Jason Anick is the violinist of the Rhythm Future Quartet, which is an American "gypsy jazz" band. This video is from his own quartet from a few years ago. I love his voice on electric mandolin. Great tone! This one is a five-string electric mandolin, which adds a low C note. Tuned C G D A E
What makes bluegrass harmony unique?
Haunting, strident, open-sounding
Listen: “Sweetheart of Mine Can't You Hear Me Calling” – Bill Monroe
Smooth singing, tight harmony.
Harmony stack changes depending on how high or low the lead singers voice falls.
Listen: “Little Georgia Rose” Seldom Scene
Usually on Gospel Songs, sometimes acapella.
Listen for the parts (Lead, Tenor, Baritone, Bass). Try to sing along on each part if you can!
Listen: “Goodnight, the Lord's Coming” Nashville Bluegrass Band
Fill-in Licks: A short musical idea played after the singer sings a line to the song.
Singer: “She's my Little Georgia Rose”
Banjo player: “Do do do do do do do.”
Fill in Licks are shared. A mandolin player may fill a certain verse, while the others contribute to the groove of the song. The next verse, maybe the fiddle player takes the fills. The musicians decide this in advance, or sometimes with just a nod.
Break: An instrumental solo taken after the chorus
Kickoff: The instrument that starts the song is playing the kickoff
Tag: When you sing the last line of the song again
Turnaround: A short break, when playing the full break would just be too much. Often on gospel songs.
The Starting Five
Banjo: Three finger playing, using the musical language developed out of North Carolina by Earl Scruggs and Don Reno. Syncopated, always in motion, similar sounds, but a pattern never quite emerges. Like listening to a jazz drummer's ride cymbal, a continual flow of rhythms created by a minimum of pitches.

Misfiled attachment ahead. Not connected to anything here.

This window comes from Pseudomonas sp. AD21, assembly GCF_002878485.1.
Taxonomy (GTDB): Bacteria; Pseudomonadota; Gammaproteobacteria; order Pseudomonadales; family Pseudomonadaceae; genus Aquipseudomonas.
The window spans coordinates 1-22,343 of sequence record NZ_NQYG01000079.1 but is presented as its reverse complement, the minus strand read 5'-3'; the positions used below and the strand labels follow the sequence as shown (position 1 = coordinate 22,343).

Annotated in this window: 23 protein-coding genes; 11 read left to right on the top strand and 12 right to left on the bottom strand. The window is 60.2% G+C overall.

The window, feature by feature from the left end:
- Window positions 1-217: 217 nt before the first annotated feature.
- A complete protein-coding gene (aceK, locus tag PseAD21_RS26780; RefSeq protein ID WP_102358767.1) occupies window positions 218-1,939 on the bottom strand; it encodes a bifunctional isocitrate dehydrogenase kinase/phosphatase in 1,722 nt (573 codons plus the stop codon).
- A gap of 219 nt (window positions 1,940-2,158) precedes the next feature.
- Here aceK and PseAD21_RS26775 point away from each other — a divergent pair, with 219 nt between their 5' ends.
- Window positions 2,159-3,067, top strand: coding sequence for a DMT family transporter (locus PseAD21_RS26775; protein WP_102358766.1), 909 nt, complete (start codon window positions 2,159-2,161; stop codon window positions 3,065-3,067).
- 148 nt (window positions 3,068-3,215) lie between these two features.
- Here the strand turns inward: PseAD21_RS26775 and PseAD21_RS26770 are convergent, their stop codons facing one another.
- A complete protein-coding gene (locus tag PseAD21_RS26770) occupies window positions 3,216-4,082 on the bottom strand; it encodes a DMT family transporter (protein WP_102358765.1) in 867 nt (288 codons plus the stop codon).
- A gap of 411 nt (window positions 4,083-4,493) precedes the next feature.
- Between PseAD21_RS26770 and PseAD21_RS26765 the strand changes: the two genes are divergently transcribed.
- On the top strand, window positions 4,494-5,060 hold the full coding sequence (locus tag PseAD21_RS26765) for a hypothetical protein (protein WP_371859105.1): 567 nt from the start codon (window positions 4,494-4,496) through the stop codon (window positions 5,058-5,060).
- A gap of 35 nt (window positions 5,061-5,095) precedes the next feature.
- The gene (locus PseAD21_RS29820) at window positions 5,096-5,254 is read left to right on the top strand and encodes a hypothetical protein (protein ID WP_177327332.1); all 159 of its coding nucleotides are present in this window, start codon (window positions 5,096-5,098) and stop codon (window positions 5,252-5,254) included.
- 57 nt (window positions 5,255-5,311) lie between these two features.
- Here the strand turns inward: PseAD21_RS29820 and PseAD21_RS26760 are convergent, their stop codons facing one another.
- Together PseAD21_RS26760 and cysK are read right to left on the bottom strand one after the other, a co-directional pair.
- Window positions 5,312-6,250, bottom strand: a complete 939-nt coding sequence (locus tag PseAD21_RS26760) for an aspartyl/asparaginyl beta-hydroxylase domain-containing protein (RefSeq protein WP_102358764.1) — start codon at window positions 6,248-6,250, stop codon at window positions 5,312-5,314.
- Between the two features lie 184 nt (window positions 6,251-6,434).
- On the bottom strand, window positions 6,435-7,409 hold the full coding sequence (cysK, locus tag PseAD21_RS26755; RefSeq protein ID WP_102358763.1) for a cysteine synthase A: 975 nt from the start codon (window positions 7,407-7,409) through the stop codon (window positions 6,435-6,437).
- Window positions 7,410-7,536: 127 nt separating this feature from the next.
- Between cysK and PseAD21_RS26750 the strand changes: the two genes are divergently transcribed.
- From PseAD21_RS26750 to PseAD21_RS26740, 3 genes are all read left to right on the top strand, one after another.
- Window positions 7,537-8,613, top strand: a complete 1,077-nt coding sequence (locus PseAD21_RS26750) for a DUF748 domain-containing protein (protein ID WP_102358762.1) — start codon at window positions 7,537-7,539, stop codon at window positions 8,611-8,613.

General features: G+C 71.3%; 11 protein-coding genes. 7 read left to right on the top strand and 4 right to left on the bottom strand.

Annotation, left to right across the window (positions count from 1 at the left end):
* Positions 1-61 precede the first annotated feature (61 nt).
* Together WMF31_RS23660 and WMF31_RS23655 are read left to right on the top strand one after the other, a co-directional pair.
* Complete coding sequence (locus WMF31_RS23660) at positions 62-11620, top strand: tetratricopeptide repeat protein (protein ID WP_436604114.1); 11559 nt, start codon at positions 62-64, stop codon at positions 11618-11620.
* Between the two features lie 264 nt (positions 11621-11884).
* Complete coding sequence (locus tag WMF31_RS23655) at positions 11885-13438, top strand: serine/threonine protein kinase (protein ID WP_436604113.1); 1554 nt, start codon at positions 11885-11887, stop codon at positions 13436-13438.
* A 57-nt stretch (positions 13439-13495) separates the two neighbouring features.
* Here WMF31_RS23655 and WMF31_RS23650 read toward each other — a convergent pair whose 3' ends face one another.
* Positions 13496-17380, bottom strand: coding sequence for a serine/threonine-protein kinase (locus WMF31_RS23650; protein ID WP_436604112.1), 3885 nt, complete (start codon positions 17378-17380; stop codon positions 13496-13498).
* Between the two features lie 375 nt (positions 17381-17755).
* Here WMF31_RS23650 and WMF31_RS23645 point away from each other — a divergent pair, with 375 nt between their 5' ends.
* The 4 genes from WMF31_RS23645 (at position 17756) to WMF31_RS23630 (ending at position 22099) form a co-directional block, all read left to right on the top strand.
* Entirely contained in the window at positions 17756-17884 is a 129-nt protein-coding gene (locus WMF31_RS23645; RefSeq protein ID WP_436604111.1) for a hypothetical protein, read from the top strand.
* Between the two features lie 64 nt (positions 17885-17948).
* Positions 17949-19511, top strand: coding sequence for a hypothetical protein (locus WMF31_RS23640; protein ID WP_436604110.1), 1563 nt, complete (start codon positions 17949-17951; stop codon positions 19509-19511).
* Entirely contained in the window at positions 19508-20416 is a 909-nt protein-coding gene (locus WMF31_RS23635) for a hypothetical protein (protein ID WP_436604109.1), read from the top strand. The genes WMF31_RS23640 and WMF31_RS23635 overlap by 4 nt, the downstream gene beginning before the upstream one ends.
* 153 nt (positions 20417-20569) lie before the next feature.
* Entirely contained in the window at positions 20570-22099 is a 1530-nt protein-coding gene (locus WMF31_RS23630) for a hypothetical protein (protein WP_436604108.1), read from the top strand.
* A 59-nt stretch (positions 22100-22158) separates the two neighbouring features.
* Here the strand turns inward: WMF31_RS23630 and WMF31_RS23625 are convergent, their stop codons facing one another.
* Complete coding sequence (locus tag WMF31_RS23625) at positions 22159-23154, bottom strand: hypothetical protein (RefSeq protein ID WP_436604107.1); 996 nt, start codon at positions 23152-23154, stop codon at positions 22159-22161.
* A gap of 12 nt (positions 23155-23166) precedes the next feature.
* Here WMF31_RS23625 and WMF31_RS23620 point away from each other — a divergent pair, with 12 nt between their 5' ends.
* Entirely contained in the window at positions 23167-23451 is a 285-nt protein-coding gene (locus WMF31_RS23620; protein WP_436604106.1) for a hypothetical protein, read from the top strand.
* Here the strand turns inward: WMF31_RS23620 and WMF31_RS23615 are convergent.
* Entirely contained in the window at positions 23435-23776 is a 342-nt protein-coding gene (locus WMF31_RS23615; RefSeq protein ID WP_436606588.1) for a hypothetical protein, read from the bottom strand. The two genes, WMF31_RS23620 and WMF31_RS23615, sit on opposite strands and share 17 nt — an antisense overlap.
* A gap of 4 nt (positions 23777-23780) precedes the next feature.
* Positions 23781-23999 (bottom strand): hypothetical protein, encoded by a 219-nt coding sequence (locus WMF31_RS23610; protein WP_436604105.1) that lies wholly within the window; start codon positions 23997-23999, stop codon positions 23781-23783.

Listen: “You are What I Am” by JD Crowe and the New South
Bass: A steady beat, a strong pull. Walking Bass. Leading the ear to the next chord. An occasional slap bass solo. Never more than once a weekend.
Listen:”Old and in the Way” by Old and In the Way
Mandolin: The Chop. It takes the place of the snare drum in bluegrass. The sole reason mandolin prices drift into the stratosphere depends on the builder's ability to supply this drug. Mandolin is a little instrument that can be played aggressively, or play the sweetest tremolo.
Listen: “Bringing in the Georgia Mail” Sam Bush
“Lonesome River” Here Today (David Grisman with Vince Gill and Herb Pederson)
Guitar: More than just strumming chords, most bluegrass guitarists have several bass runs in his or her repertoire. A bluegrass guitar sounds round, and fills out the meat of the song. It adds a dark color to a group of bright instruments. Sometimes you notice it more when it's gone than when it's there.
Listen:”Old Train” Tony Rice
Fiddle: The fiddle in bluegrass is smooth like a a stream flowing down a hill. Bluegrass fiddlers string together seemingly dozens of notes with each bow stroke. You can hear a good fiddle player weaving in and out of the lyric at just the right time, or playing a long tone underneath the music bed. The fiddle is the only instrument with no natural rhythmic role, so sometimes the fiddle drops out of the music all together.
Listening:”Trainwreck of Emotion” Del McCoury
Dobro: A Hawaiian Slide Guitar that's played on its side found its way into early country and bluegrass music through players like Brother Oswald and Josh Graves. Bluesy, lonesome, a cry. Like the fiddle, it has more of a role of supporting the music with melody instead of rhythm.
Listening:”On my Mind” Flatt and Scruggs